Breaking the Myth: Why Starting Small is a Strategic Move for DAOs

When we think of Decentralized Autonomous Organizations (DAOs), we often imagine large communities with thousands of token holders spread across the world. However, DAOs don’t necessarily need to start on a massive scale. Just as many traditional businesses begin with only a handful of individuals, DAOs, too, can benefit from starting small.

Consider Instagram, for instance, which started out with only 13 employees but became a significant player in the social media space and was eventually acquired by Facebook for $1 billion. So, why do we assume that DAOs must start large? It’s time to challenge this notion.

Starting small doesn’t mean starting weak. It’s about beginning with agility and adaptability. DAOs can start with a small founding team and gradually scale up as their product-market fit and investor interest validate their concept. During it’s initial year, it’s core team might consist of just a few members, but they can harness the power of the DAO framework to manage finances, monitor progress, and even establish themselves as conventional companies if needed.

Let’s take inspiration from the history of DAOs. Gitcoin, for example, began as a one-person project and later grew to include two co-founders and a few more contributors. They didn’t start with thousands of participants, but as a small startup that eventually decentralized and created a community.

What helped them grow was the network they were part of. This is the new paradigm shift we see in web3; we are no longer building in isolation. We are building on the same playground, contributing to the overall economy, from which we all eventually benefit. 

This is where DAOs have the greatest advantage compared to traditional organizations. As DAO creators, we are building interconnected networks that share resources and value created.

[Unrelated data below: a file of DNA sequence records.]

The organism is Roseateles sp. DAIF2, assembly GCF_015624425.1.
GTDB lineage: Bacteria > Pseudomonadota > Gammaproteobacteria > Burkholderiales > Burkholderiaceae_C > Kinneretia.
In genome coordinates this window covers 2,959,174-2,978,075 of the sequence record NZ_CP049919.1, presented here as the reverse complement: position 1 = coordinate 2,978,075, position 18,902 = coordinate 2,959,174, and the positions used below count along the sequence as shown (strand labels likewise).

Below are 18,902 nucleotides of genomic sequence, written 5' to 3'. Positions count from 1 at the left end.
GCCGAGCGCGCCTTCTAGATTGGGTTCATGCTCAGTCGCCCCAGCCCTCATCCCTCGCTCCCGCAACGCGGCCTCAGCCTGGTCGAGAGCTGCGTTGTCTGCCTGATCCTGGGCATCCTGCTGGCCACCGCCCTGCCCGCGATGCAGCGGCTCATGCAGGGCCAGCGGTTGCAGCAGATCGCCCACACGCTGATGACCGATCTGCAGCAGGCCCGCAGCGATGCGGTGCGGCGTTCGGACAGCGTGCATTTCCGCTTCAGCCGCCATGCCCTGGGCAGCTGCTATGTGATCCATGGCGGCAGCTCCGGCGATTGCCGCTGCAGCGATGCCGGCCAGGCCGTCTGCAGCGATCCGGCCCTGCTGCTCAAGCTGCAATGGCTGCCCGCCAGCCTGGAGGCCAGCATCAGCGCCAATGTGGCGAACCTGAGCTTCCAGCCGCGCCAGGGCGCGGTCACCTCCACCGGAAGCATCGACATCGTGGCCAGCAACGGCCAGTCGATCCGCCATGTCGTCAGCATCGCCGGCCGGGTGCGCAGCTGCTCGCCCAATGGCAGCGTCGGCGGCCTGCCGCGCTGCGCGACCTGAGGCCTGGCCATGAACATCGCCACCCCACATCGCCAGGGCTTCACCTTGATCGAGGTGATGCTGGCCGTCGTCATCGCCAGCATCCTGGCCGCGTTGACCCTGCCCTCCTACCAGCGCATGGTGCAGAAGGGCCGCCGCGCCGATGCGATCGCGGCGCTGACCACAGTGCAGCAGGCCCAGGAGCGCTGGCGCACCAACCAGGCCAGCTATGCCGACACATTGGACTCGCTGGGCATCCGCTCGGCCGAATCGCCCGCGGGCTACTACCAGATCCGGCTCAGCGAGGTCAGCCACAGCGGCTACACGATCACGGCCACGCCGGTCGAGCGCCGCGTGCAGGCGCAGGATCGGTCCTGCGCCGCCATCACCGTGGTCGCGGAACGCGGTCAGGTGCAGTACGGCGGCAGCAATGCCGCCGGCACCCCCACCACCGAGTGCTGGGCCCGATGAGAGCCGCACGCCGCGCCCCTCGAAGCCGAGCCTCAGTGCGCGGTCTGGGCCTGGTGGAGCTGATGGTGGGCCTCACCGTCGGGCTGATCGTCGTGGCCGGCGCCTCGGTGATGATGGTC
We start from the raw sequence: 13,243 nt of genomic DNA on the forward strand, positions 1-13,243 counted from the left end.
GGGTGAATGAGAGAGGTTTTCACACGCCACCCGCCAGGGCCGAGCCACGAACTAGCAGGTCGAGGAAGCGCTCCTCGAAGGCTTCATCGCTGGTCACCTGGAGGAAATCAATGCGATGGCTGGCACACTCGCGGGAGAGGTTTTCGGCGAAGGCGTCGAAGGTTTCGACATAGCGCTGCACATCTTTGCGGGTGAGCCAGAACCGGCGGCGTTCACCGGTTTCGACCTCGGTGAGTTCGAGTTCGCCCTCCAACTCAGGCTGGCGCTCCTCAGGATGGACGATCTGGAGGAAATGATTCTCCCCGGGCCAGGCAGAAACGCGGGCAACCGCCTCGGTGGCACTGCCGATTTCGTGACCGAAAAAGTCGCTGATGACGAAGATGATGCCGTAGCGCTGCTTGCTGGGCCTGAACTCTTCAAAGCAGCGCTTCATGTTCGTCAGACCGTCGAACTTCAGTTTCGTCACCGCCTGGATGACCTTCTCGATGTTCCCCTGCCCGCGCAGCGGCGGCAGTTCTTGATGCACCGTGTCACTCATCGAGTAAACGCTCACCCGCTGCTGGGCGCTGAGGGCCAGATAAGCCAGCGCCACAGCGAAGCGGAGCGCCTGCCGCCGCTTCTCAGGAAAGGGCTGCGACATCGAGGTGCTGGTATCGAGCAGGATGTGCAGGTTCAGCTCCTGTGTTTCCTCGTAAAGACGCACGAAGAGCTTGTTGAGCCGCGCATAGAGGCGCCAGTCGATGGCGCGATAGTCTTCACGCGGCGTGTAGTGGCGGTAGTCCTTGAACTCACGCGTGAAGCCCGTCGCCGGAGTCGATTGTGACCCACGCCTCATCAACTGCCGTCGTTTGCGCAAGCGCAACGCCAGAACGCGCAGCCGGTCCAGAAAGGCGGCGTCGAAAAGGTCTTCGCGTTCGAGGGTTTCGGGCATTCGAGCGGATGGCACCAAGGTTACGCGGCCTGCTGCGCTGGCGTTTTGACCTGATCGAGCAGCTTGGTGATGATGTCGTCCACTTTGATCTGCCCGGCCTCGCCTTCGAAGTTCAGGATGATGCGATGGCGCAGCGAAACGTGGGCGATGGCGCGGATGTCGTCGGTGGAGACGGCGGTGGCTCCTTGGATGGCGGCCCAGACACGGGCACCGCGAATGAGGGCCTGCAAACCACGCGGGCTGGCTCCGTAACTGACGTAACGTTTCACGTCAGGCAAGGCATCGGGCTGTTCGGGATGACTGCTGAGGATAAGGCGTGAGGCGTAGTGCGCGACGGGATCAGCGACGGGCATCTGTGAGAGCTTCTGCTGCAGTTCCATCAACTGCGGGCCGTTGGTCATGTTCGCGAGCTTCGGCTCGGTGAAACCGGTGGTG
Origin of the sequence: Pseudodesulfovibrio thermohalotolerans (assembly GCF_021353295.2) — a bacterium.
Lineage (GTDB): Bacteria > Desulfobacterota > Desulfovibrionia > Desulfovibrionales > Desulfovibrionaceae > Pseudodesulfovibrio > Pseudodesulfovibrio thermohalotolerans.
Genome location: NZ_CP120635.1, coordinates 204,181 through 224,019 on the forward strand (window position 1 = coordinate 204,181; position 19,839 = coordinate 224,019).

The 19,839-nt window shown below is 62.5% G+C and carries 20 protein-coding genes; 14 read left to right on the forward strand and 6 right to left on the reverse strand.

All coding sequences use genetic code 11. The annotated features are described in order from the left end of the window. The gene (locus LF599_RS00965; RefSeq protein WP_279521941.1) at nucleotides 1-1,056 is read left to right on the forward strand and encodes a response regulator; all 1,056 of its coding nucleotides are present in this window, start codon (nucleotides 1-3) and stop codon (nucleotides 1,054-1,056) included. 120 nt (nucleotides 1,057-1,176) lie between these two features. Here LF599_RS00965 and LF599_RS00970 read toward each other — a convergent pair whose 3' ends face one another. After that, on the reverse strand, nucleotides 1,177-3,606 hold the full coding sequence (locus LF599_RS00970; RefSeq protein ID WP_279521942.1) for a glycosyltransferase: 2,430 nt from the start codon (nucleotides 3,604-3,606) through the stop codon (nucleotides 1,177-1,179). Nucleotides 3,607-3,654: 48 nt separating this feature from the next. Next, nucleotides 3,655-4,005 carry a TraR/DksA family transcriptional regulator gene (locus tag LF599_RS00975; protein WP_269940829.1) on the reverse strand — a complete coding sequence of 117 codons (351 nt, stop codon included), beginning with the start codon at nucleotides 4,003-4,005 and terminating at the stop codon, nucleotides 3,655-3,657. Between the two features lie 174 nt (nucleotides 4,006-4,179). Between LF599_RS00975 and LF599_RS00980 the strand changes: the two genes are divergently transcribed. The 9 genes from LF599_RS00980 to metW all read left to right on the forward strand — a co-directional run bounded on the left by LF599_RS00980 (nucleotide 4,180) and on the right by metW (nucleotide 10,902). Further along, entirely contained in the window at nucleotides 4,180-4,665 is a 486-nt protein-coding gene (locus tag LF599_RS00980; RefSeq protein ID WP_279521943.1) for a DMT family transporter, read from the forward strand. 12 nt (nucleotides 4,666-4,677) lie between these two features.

The best example would be Optimism with their retroactive public goods funding. They create immense value, and if they were a web2 company, they would just distribute to the shareholders, but they are not. So all the excess value would flow back to the ecosystem to support more projects and create a flywheel where those projects when they grow, increase their value creation and share some of the value through transaction fees, which will increase the amount that Optimism can distribute to other projects. 

In conclusion, the narrative that DAOs are exclusively for large-scale operations is a misconception. DAOs, with their inherent flexibility and adaptability, are uniquely positioned to start small and grow organically. This scalability is not just a logistical advantage but a strategic one, as it allows these organizations to intimately connect with their core communities and iteratively refine their purpose and operations. By being part of a larger, supportive network in the web3 space, small DAOs are not just individual entities but integral components of a dynamic ecosystem. This interconnectedness amplifies their potential impact, enabling them to contribute significantly to the broader economic and technological landscape. Therefore, in the evolving world of DAOs, starting small is not a limitation but a gateway to innovation, collaboration, and substantial growth.

Author Bio

Puncar is passionate about supporting the web3 ecosystem through designing the right incentives, tokenomics, and governance structures.